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Cheap Dirt

Cheap Dirt

There is a notion that I have a “bearish” undertone in my financial writings. Truth be told, I just don’t get excited about most equity markets (at current valuations) or many other available liquid investment choices. As we have shared in previous blogposts, central banks have materially changed the concept of free price formation and propelled financial markets to unprecedented levels. Not only should we question the significant disconnect between the financial and real economy, but we also must consider when the impact of overly accommodative policies will come “home to roost.” At this point, we are still living the dream of an extraordinary financial experiment, and it is for this reason that our focus has remained on thematic investing with a real-asset bias. To preserve purchasing power requires the right identification of—and allocation to—the next big themes. 

Looking back to Ferraris for the Farmers, one of our 2012 updates, we made the case for agricultural investing, including respective commodities, farmland, and even entire nations (e.g., Brazil) as proxies for the opportunity. In critical self-review, the outcome would have been mixed, with agricultural commodities having been under pressure but farmland still on a tear. Whereas critics are now calling for “the valuable dirt” to be the next investment bubble to pop because of the first significant price decline since 1986 (recently recorded in the Federal Reserve Bank district of Chicago, covering Illinois, Iowa, and other agricultural states), the long-term structural investment case continues to be compelling.

Estimates call for the world population to exceed 9 billion by the year 2050—an increase of 30 percent from current levels; securing food supplies, in this respect, is considered one of the major challenges of the 21st century. Global food production must increase by 70 percent in order to meet new demands, and this estimate does not even account for 1) the impact of climate change and (often related) soaring prices of agricultural goods as a result of natural disasters, droughts, etc., or 2) the fact that more than one billion people (!) currently go hungry every day. 

Closing the anticipated output gap depends largely on the availability and utilization of arable land, the impact of weather and climate change, and the evolution of consumption patterns to higher-protein diets—three rather challenging factors, especially for most emerging market economies. Although the overall impact of expected changes and food-related hurdles differ by region, no part of the world will remain unaffected. It is estimated that, on a per capita basis, global arable land availability will decline steadily over the next few decades (from 0.218 hectares per person today to 0.181 hectares per person in 2050), and that crop yields must increase by up to 110 percent to meet the growing world population.

Regarding the oft-cited investment hysteria over farmland, the reality appears to be different: if a “stretched” demand vs. supply scenario were unfolding, I would be willing to accept the characterization of farmland as a “bubble.” However, of the $2.5 trillion worth of U.S. farmland, most is owned by farmers—with just $10 billion, or 0.4 percent, owned by investment funds. Nevertheless, for the “select” crowd that has opted to invest in farmland, returns have been attractive: According to the NCREIF Farmland Index (a measure of performance related to pools of individual agricultural properties acquired for investment purposes only), farmland has produced an average annual return of 12.1 percent between the years 1991 and 2015, compared to the S&P 500 return of 10.8 percent over the same timeframe.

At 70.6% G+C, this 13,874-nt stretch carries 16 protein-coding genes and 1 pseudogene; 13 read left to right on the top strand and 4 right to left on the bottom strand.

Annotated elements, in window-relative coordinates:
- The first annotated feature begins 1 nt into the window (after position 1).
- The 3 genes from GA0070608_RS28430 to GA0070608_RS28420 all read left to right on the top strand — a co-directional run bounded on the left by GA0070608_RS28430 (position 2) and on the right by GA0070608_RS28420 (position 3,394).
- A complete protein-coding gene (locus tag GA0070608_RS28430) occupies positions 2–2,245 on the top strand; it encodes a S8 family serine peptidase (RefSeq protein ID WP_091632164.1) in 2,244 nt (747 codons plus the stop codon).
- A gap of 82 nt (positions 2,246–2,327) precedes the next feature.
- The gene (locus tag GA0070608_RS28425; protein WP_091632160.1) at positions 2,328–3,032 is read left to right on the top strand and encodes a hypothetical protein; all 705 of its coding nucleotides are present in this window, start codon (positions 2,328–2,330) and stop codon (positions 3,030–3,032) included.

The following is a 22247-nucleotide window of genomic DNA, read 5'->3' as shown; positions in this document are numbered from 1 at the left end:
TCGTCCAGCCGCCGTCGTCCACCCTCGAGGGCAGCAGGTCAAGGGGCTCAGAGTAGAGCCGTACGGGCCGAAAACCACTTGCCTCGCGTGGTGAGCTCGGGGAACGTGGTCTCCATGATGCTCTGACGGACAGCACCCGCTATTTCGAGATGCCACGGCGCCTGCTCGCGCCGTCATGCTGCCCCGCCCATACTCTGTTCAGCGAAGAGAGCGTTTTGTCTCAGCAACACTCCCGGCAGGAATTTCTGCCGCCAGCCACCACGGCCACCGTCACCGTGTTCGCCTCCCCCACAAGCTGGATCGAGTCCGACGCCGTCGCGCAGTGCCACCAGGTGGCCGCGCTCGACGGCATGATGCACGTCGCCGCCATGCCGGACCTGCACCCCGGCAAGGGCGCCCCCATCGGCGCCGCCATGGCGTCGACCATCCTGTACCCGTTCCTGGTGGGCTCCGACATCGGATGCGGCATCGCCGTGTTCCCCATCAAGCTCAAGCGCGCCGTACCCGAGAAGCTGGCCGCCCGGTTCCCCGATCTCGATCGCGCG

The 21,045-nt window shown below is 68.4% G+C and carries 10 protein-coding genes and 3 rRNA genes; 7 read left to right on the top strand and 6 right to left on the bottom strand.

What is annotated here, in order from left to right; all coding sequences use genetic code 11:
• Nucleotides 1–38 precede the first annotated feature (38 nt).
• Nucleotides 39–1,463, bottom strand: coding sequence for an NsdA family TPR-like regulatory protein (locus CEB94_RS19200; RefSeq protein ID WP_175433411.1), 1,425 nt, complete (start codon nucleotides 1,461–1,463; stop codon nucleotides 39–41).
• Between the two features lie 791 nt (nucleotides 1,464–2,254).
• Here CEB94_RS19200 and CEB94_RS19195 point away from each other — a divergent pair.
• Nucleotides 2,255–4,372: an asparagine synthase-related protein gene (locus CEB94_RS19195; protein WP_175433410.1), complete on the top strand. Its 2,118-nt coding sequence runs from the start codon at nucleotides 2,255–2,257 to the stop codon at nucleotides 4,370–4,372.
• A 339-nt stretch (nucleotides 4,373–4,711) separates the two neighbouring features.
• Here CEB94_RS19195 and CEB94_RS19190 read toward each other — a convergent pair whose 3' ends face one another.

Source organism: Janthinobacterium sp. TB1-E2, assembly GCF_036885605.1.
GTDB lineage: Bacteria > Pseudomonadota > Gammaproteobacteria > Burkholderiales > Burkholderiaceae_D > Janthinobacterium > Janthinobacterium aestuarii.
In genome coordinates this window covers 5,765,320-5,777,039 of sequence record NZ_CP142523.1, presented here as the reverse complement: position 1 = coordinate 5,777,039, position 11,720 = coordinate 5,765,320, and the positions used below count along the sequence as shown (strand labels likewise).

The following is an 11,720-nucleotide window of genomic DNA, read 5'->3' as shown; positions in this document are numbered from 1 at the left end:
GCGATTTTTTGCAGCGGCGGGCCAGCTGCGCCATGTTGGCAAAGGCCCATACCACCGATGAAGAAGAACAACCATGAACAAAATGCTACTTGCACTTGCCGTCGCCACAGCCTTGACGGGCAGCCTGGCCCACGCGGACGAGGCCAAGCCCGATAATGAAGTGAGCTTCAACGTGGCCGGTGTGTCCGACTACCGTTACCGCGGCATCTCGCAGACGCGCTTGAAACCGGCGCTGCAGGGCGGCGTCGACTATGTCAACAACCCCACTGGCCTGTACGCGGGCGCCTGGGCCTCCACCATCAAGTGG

The agricultural investment space still lacks structure, including professional advocates and measures of comparison (indices and consequent benchmarking), as well as a deep offering of adequate retail instruments—all characteristics that seem to imply “emerging” rather than “in a bubble.” Drawing on pragmatic experience, it is not too far-fetched to compare farmland to the infrastructure investment movement some years ago—well before this particular opportunity became a “household” allocation choice. Regardless, savvy investors already have access to “derivatives” of agricultural investing for strategically placing their bets, including single securities and select mutual funds/ETFs. Tactically, the underperformance of agricultural commodities has been anchored in unique conditions, most notably the decline in the price of energy; based on our arguments, this consolidation will also run its course, thus creating opportunities to focus on today.

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Matthias Paul Kuhlmey is a Partner and Head of Global Investment Solutions (GIS) at HighTower Advisors. He serves as wealth manager to High Net Worth and Ultra-High Net Worth Individuals, Family Offices, and Institutions.

TAGS: Equities
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